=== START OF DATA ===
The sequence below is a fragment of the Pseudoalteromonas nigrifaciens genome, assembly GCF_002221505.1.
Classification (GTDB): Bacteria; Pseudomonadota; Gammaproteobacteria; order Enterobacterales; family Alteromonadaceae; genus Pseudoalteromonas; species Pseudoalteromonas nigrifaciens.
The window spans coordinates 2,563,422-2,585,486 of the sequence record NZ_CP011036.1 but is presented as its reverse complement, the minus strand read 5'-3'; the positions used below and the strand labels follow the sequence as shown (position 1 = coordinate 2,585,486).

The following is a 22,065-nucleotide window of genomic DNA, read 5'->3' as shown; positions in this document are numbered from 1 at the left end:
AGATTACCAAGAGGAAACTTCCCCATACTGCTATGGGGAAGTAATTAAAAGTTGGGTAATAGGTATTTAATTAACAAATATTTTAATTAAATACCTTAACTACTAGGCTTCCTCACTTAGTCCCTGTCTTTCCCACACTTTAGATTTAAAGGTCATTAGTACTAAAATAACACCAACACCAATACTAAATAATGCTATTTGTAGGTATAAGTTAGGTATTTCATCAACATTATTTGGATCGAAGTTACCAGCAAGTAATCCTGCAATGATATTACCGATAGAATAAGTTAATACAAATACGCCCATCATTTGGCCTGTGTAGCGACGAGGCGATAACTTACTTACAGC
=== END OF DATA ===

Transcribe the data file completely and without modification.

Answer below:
The sequence below is a fragment of the Pseudoalteromonas nigrifaciens genome, assembly GCF_002221505.1.
Classification (GTDB): Bacteria; Pseudomonadota; Gammaproteobacteria; order Enterobacterales; family Alteromonadaceae; genus Pseudoalteromonas; species Pseudoalteromonas nigrifaciens.
The window spans coordinates 2,563,422-2,585,486 of the sequence record NZ_CP011036.1 but is presented as its reverse complement, the minus strand read 5'-3'; the positions used below and the strand labels follow the sequence as shown (position 1 = coordinate 2,585,486).

The following is a 22,065-nucleotide window of genomic DNA, read 5'->3' as shown; positions in this document are numbered from 1 at the left end:
AGATTACCAAGAGGAAACTTCCCCATACTGCTATGGGGAAGTAATTAAAAGTTGGGTAATAGGTATTTAATTAACAAATATTTTAATTAAATACCTTAACTACTAGGCTTCCTCACTTAGTCCCTGTCTTTCCCACACTTTAGATTTAAAGGTCATTAGTACTAAAATAACACCAACACCAATACTAAATAATGCTATTTGTAGGTATAAGTTAGGTATTTCATCAACATTATTTGGATCGAAGTTACCAGCAAGTAATCCTGCAATGATATTACCGATAGAATAAGTTAATACAAATACGCCCATCATTTGGCCTGTGTAGCGACGAGGCGATAACTTACTTACAGC